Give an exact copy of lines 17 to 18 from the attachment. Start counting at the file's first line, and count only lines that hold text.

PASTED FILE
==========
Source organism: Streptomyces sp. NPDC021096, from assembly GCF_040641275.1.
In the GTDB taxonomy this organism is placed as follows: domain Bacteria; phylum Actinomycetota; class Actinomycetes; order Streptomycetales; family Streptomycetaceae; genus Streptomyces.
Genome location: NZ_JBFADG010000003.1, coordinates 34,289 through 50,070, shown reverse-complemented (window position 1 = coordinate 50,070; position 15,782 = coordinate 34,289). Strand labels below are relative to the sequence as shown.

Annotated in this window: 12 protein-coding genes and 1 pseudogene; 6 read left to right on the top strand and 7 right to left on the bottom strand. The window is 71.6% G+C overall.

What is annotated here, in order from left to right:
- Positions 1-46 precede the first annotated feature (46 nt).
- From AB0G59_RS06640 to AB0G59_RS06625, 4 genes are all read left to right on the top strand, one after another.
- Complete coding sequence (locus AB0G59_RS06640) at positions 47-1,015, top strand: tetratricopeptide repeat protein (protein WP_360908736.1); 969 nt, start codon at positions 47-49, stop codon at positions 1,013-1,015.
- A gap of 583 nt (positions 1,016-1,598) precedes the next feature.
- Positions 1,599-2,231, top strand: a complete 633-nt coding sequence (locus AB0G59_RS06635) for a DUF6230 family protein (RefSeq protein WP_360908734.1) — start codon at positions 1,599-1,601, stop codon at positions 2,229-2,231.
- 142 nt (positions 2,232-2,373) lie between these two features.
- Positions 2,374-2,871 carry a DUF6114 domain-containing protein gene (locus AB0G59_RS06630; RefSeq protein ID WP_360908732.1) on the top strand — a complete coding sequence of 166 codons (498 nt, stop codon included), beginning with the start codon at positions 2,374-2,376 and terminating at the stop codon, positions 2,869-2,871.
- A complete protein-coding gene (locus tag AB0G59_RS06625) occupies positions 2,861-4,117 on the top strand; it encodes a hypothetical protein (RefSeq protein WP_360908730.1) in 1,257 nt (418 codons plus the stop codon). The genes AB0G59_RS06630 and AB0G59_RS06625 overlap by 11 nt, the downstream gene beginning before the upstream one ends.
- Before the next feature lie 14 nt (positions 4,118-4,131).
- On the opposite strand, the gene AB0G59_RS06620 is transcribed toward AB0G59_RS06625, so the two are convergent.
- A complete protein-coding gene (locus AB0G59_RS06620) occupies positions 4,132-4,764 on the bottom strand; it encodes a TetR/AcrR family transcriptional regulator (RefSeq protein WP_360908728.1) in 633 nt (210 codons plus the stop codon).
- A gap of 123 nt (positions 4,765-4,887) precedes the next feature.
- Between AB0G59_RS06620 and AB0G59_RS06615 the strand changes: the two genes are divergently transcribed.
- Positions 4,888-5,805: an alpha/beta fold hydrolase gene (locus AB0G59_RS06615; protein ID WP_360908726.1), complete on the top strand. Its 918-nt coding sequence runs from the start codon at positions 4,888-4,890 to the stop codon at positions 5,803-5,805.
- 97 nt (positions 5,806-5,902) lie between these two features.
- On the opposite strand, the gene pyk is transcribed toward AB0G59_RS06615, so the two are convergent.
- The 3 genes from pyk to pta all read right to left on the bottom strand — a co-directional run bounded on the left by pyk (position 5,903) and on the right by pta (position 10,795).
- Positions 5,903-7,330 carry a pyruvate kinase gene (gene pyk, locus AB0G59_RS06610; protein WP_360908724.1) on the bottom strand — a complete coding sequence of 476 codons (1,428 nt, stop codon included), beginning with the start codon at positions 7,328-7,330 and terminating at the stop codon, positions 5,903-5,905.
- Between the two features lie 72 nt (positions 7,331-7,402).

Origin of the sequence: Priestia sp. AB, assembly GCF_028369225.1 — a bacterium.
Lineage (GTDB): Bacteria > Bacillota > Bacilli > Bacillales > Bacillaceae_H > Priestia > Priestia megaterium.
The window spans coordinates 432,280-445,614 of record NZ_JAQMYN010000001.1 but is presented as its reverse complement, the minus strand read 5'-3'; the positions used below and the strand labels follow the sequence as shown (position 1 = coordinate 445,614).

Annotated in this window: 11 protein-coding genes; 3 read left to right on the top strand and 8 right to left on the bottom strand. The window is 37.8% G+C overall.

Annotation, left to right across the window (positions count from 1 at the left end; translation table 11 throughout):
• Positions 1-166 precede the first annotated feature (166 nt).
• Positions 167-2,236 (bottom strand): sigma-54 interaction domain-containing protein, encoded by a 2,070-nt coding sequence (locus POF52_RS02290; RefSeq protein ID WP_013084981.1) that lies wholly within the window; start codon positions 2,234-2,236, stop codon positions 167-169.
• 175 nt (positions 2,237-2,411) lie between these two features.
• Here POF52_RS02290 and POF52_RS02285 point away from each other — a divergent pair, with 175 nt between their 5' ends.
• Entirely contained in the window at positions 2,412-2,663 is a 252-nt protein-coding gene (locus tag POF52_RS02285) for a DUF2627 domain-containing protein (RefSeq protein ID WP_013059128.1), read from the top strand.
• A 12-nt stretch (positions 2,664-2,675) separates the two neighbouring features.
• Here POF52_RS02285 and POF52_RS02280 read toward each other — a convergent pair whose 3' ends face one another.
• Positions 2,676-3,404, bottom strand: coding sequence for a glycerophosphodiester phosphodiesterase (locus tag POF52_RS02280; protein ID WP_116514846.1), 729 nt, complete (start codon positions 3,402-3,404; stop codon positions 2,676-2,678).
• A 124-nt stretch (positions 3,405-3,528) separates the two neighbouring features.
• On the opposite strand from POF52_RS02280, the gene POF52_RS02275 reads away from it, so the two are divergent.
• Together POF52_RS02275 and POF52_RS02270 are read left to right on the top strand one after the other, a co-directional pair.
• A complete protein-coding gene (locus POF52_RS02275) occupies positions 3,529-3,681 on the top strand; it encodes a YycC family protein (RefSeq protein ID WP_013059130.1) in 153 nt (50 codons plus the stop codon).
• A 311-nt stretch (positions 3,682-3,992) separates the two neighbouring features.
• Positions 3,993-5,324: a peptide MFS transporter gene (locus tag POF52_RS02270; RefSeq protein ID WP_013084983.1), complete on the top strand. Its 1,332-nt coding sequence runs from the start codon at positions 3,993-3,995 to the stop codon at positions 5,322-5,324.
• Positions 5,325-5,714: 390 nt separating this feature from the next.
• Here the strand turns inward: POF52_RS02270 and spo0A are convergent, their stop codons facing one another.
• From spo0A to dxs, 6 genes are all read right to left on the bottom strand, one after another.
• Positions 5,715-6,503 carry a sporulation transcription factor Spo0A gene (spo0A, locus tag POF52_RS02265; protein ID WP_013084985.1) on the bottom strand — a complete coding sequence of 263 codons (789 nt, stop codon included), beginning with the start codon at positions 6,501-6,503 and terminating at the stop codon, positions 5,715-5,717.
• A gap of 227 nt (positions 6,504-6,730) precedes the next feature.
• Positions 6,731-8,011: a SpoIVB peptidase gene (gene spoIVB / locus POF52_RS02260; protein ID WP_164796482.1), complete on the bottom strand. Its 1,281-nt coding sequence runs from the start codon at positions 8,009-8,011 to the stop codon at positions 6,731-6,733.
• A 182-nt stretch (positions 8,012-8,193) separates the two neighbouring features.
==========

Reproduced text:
- A gap of 123 nt (positions 4,765-4,887) precedes the next feature.
- Between AB0G59_RS06620 and AB0G59_RS06615 the strand changes: the two genes are divergently transcribed.